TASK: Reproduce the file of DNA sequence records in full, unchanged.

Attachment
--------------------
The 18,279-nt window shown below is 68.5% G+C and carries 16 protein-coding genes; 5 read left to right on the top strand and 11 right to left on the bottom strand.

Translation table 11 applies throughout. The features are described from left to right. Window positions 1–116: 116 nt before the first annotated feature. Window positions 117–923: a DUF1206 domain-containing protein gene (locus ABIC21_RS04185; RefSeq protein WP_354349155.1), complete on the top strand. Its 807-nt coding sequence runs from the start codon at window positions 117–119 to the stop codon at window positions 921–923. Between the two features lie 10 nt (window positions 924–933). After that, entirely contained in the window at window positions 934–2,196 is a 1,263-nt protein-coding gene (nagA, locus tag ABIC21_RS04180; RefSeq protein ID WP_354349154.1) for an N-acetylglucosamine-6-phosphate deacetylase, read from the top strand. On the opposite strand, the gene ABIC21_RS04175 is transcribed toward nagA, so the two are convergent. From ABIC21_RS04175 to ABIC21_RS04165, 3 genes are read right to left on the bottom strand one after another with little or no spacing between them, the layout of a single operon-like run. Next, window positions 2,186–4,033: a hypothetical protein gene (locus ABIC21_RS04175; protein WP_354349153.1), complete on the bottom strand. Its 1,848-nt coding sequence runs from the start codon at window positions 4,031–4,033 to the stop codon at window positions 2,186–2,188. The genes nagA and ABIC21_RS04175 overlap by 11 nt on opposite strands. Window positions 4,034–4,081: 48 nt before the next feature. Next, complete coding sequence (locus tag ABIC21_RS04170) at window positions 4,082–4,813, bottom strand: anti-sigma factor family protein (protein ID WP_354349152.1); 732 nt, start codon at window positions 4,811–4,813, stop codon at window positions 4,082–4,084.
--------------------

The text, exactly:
The 18,279-nt window shown below is 68.5% G+C and carries 16 protein-coding genes; 5 read left to right on the top strand and 11 right to left on the bottom strand.

Translation table 11 applies throughout. The features are described from left to right. Window positions 1–116: 116 nt before the first annotated feature. Window positions 117–923: a DUF1206 domain-containing protein gene (locus ABIC21_RS04185; RefSeq protein WP_354349155.1), complete on the top strand. Its 807-nt coding sequence runs from the start codon at window positions 117–119 to the stop codon at window positions 921–923. Between the two features lie 10 nt (window positions 924–933). After that, entirely contained in the window at window positions 934–2,196 is a 1,263-nt protein-coding gene (nagA, locus tag ABIC21_RS04180; RefSeq protein ID WP_354349154.1) for an N-acetylglucosamine-6-phosphate deacetylase, read from the top strand. On the opposite strand, the gene ABIC21_RS04175 is transcribed toward nagA, so the two are convergent. From ABIC21_RS04175 to ABIC21_RS04165, 3 genes are read right to left on the bottom strand one after another with little or no spacing between them, the layout of a single operon-like run. Next, window positions 2,186–4,033: a hypothetical protein gene (locus ABIC21_RS04175; protein WP_354349153.1), complete on the bottom strand. Its 1,848-nt coding sequence runs from the start codon at window positions 4,031–4,033 to the stop codon at window positions 2,186–2,188. The genes nagA and ABIC21_RS04175 overlap by 11 nt on opposite strands. Window positions 4,034–4,081: 48 nt before the next feature. Next, complete coding sequence (locus tag ABIC21_RS04170) at window positions 4,082–4,813, bottom strand: anti-sigma factor family protein (protein ID WP_354349152.1); 732 nt, start codon at window positions 4,811–4,813, stop codon at window positions 4,082–4,084.